Facebook Responds to Greenpeace Letter

Yesterday we noted the latest effort by the environmental group Greenpeace International to critique Facebook’s decision to build its new Oregon data center in an area where the local utility uses coal to generate the majority of its power.

Facebook’s Director of Policy Communications, Barry Schnitt, has responded in a comment on a post on the Greenpeace web site. Many of Schnitt’s comments restate previous commentary on the issue (as was also the case with yesterday’s letter from Greenpeace executive director Kumi Naidoo to Facebook CEO Mark Zuckerberg). For the record, here’s an excerpt from Schnitt’s comment that speaks toi the central issue.  

“It’s true that the local utility for the region we chose, Pacific Power, has an energy mix that is weighted slightly more toward coal than the national average (58% vs. about 50%),” Schnitt writes. “However, the efficiency we are able to achieve because of the climate of the region minimizes our overall carbon footprint. Said differently, if we located the data center most other places, we would need mechanical chillers, use more energy, and be responsible for an overall larger environmental impact—even if that location was fueled by more renewable energy.

“In addition, we plan to have our data center in Prineville for a long time so when considering the sources of energy, we took a long term view,” Schnitt continued. “The state of Oregon has an aggressive plan for increasing their renewable energy mix. In fact, Pacific Power plans to increase their renewable energy mix in the coming years. Their most recent plan calls for having more than 2,000 megawatts of renewable resources by 2013. Thus, our data center is only going to get greener over time as these resources come on line and contribute to even greater proportions of the facility’s energy.”

Both Greenpeace and Facebook have argued their points at some length. Can the conversation on this important issue move beyond the current pattern of critique-and-response?

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About the Author

Rich Miller is the founder and editor at large of Data Center Knowledge, and has been reporting on the data center sector since 2000. He has tracked the growing impact of high-density computing on the power and cooling of data centers, and the resulting push for improved energy efficiency in these facilities.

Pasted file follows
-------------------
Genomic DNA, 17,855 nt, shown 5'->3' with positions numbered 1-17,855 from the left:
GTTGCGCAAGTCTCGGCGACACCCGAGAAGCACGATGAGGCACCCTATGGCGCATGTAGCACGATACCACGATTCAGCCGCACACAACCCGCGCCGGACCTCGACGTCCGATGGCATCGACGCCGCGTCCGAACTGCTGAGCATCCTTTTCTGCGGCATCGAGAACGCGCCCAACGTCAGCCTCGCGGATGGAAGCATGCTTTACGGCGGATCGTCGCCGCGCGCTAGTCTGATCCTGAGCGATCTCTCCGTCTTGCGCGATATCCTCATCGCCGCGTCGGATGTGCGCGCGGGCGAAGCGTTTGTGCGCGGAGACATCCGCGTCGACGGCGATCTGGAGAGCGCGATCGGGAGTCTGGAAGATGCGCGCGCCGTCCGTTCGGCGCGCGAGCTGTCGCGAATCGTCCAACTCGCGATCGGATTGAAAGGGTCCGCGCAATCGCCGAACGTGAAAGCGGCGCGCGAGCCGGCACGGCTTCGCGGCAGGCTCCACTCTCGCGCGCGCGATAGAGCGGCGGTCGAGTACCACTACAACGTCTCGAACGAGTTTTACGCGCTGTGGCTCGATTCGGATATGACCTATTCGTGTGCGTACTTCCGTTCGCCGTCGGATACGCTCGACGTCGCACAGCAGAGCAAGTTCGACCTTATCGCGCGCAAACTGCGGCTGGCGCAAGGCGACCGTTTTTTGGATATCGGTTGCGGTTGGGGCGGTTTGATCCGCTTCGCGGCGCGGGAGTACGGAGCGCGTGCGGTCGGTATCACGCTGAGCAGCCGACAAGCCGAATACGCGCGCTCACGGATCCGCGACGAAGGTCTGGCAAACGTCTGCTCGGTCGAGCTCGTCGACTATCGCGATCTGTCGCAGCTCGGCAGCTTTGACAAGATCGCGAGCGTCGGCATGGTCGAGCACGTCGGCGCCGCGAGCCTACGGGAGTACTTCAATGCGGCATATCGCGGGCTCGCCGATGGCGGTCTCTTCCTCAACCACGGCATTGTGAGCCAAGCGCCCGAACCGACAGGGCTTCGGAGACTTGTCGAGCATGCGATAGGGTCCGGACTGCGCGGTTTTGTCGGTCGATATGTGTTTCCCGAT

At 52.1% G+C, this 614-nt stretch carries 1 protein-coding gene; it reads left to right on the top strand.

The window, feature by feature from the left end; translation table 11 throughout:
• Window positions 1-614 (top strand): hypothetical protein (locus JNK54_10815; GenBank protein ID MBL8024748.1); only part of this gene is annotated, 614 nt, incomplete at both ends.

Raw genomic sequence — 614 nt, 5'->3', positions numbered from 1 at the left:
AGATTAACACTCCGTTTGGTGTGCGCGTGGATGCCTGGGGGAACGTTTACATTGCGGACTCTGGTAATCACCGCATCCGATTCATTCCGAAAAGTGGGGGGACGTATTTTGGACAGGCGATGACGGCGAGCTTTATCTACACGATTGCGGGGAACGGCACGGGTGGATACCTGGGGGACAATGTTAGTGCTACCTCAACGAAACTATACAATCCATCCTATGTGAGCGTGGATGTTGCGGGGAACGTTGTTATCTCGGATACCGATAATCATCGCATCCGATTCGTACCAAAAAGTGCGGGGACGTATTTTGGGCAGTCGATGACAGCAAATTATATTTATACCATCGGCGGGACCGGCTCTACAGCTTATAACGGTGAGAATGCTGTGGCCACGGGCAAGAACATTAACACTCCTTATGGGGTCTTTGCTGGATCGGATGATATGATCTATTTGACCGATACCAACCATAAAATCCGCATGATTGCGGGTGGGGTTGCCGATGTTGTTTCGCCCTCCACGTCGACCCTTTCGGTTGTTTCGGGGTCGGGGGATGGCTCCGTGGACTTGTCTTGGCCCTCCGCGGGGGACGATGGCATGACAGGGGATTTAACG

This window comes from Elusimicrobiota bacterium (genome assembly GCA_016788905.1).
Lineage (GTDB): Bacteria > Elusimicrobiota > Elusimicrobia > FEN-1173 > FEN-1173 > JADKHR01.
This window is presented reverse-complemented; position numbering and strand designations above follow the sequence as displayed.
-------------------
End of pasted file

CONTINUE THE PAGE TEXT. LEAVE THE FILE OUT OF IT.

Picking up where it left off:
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  1. Greenpeace has an issue with coal, not Facebook. Also the last time I checked Greenpeace was not in the saving the data centers on the endangered species list - I may have to check that again. I have little respect for any person or group who only discusses problems without providing solutions. Specifically solutions that they have researched and are realistic in nature vs. the unrealisitic puritanical views that get thrown out as 'solutions'. Facebook needs to say to Greenpeace 'Go throw rocks someplace else. We made our decisions based on the overall carbon footprint as it relates to OUR business, not Greenpeace's eco-theology.' In theory, maybe Greenpeace has a point, but in theory communism works too. Just my two cents...

  2. Facebook is not telling the whole story. Pacific Power offers a blend of all renewable energy for its customers that is available to both home owners and businesses. The plan is called Blue Sky and this would provide a 100% blend of renewable energy to Facebook if they chose to subscribe to this plan. The renewable blend does cost a little more if Facebook wants to pay for it. I know for a home owner Pacific Power is about 6 cents per Killowatt and Blue Sky adds 1.95 cents per Killowatt in a package that is sold in blocks. A business like Facebook could certainly negotiate with them for a highly discounted rate to get that price down as well. http://www.pacificpower.net/bus/bsre.html

  3. Mikey Smalton

    go barry!

  4. Mvdwynga

    I disagree with the comments of Mark Mac Auley. There is an issue with coal and Greenpace has a perfect rigth to disclose how green popular providers like Facebook, Google, Microsoft are. There are other options. A company can choose to feed its Data Centers completely with green power. They can also choose to reduce the ecological footprint of their data centers by striving to a minimal PUE and best in class technologies. My company's data center in Belgium (as well as the complete manufacturing plant is running on Green Power. The company also made a large investment in switching its central heating systems from fuel oil to natural gas. There are two major aspects in ecological choises to save the planet: reduce consumption and use the best available option.

  5. Mvdwynga: How large is your data center? And what would you estimate were the additional costs of your implementation?

  6. Mvdwynga

    I work for a 120.000 employee global company that has choosen for a Green appraoch. The data center is part of a campus that has a 20 MW electrical feed ( at least 10 MW electrical power in use).